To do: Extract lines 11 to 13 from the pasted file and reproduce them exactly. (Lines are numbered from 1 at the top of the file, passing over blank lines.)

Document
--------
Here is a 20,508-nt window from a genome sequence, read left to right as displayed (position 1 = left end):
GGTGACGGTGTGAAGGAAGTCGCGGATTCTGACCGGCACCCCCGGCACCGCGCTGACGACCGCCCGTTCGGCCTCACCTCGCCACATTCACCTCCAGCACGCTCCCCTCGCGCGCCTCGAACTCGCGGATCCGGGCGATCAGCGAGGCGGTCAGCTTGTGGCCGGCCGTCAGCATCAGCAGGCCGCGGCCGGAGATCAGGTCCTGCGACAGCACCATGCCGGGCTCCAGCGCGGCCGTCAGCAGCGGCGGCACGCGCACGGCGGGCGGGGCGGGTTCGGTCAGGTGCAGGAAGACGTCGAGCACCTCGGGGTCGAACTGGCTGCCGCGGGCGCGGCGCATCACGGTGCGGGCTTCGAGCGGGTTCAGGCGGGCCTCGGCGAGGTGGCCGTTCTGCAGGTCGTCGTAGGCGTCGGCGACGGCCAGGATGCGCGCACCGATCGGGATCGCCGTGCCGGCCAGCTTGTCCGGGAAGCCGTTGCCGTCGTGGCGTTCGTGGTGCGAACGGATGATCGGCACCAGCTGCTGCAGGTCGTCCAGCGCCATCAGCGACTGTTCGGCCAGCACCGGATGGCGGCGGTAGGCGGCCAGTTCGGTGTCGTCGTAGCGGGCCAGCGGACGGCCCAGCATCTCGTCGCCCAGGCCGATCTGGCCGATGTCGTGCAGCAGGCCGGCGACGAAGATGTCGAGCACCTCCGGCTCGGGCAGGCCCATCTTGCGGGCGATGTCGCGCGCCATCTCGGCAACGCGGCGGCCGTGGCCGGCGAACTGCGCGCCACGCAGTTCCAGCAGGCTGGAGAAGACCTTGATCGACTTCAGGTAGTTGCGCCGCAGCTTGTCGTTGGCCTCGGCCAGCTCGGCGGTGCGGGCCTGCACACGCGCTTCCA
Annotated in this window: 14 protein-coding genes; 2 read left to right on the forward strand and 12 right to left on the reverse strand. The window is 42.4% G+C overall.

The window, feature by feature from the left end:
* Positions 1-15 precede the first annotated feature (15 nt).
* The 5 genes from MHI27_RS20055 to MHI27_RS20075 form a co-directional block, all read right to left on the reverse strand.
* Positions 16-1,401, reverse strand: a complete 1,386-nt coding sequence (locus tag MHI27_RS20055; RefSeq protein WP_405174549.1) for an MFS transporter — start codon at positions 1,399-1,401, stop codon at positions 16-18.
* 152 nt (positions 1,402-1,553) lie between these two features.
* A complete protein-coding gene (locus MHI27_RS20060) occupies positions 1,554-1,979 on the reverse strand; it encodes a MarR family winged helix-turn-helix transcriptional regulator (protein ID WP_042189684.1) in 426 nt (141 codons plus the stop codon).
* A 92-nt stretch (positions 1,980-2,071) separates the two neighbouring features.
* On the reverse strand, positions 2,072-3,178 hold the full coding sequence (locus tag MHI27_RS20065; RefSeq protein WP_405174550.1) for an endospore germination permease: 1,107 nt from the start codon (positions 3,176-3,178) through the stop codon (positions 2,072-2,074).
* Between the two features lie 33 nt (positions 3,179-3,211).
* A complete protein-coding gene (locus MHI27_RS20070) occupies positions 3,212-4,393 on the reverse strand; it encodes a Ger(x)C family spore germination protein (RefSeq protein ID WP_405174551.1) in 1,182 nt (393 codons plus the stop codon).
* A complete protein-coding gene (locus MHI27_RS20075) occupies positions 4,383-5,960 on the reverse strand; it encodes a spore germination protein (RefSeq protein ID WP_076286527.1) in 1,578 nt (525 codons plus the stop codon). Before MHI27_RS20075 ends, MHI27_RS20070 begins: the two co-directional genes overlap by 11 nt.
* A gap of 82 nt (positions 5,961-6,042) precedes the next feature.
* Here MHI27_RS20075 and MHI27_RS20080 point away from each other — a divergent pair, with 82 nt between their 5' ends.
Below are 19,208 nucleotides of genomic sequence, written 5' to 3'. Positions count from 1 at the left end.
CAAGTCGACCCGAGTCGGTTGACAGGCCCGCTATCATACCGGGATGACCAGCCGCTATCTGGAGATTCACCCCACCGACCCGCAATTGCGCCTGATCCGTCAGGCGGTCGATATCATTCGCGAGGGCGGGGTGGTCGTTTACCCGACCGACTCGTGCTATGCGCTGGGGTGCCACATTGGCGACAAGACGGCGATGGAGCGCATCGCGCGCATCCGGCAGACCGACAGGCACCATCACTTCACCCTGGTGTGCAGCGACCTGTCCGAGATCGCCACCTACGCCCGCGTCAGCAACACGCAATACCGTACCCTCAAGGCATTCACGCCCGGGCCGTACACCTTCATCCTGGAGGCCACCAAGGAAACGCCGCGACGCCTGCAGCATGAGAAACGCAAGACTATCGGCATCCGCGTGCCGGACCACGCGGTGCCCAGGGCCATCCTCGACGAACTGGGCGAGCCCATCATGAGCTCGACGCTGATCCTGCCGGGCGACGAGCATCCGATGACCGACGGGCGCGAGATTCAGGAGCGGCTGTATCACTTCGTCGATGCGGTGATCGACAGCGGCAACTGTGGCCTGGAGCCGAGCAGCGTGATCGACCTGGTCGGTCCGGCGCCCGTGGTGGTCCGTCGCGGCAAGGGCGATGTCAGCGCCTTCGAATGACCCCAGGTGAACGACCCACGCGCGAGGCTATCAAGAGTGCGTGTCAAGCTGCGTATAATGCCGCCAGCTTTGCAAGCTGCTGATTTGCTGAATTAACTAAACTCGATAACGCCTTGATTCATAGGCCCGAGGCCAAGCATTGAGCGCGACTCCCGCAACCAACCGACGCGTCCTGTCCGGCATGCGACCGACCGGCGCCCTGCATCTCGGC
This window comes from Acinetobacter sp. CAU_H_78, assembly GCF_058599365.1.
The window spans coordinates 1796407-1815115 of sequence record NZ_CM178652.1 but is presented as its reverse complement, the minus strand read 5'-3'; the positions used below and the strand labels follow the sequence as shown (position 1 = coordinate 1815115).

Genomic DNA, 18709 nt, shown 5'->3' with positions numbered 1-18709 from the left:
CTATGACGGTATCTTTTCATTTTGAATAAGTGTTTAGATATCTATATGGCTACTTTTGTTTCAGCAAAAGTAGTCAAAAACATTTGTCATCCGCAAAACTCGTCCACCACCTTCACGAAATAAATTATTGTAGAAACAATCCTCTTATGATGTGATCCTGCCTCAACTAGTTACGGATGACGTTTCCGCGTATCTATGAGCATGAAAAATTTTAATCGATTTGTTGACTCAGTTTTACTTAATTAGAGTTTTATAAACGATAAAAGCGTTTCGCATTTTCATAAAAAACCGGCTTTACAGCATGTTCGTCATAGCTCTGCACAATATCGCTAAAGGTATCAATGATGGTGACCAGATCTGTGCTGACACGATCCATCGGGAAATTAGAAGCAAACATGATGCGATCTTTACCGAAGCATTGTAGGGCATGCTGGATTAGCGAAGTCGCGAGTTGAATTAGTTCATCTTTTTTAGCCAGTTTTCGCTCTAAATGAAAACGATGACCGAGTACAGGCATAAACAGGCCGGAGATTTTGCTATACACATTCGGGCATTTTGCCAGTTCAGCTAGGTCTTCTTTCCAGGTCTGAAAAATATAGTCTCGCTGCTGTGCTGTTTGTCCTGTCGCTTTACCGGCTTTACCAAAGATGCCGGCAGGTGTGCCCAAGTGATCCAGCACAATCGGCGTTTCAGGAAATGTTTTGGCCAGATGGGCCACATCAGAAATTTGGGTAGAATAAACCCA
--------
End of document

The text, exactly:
* On the reverse strand, positions 2,072-3,178 hold the full coding sequence (locus tag MHI27_RS20065; RefSeq protein WP_405174550.1) for an endospore germination permease: 1,107 nt from the start codon (positions 3,176-3,178) through the stop codon (positions 2,072-2,074).
* Between the two features lie 33 nt (positions 3,179-3,211).
* A complete protein-coding gene (locus MHI27_RS20070) occupies positions 3,212-4,393 on the reverse strand; it encodes a Ger(x)C family spore germination protein (RefSeq protein ID WP_405174551.1) in 1,182 nt (393 codons plus the stop codon).